design, create and deliver considered, responsive & contextual architecture; buildings, places & communities for all.

Sitting on a pebble beach on the Sussex coast, this proposal for a 4-bedroom family home draws inspiration from this environmentally challenging setting. The proposals set out to provide a contextually appropriate response to the site; combining a sensitive architectural approach with modern living spaces, a contemporary and high standard of detailing and a landscape design that complements the beautiful beach setting.

The prevailing wind and driven rain are from the south west, the sun arcs across the sky and reflects off the sea to the south and there are distant views of the Downs to the north. With height restrictions exacerbated by flood prevention levels, existing building lines and neighbouring views to protect, this three storey house has its principal mass of a two storey element set on a north-south axis with single and two storey secondary elements to the west and east and a third set-back storey sitting on top of the primary element. The house is clad in vertical and horizontal silver-grey timber boarding, reminiscent of sun and sea bleached driftwood with the top floor clad in ribbed black rubber, reflecting tar-clad seaside structures of the past.

All main habitable spaces (bedrooms, living areas, library, snug/study) face the beach and sea, with glimpses to the Downs to the north. The secondary south facing terrace is protected from prevailing wind and driven rain by the adjacent building mass, so that outside entertaining can be enjoyed even on a windy day.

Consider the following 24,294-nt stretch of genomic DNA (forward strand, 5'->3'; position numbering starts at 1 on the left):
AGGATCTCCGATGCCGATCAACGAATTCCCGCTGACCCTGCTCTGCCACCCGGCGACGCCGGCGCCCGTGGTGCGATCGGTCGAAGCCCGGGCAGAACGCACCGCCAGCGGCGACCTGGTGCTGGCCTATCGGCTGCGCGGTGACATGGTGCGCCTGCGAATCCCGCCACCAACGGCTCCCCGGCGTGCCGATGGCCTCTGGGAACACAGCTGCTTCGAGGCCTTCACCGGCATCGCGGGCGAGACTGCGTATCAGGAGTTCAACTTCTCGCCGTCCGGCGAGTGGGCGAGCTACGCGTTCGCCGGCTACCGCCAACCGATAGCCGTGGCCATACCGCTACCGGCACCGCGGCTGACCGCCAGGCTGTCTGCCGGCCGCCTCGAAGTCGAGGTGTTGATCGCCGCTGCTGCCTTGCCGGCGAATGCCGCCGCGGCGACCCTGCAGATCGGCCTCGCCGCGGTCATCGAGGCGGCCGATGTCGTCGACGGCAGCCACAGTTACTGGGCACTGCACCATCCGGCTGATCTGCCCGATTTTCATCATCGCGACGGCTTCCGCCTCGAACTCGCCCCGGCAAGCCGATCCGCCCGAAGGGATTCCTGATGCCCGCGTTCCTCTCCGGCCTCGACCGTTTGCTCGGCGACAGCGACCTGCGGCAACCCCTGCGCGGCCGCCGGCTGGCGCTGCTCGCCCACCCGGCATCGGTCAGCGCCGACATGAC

Highly insulated and air tight external envelope, high performance fenestration (with specialist solar coating to reduce heat gain), solar shading (fins and canopies), a ‘heavy’ internal thermal mass (solid internal walls and floors) and natural cross ventilation achieve a low-energy use home that is supplemented by photovoltaic and solar panels, an air source heat pump and a mechanical background ventilation system with heat recovery. The structure forming the external walls is constructed using hollow blockwork manufactured from recycled wood pallets and filled with concrete and insulation. Concrete for the raft foundation and infilling the external walls is cement free. The coppiced timber cladding is sourced locally.

We commenced initial proposals before the COVID-19 lockdown. The developing concept proposals were shared with all of the office (who were home working) at various stages of the design development, criticised and improved upon before ‘presenting’ the proposals to the client via an online video conferencing facility. The ability to share documents on this platform was straightforward and allowed for a focused presentation and discussion. It is hoped that a planning application will be submitted before the lockdown ends.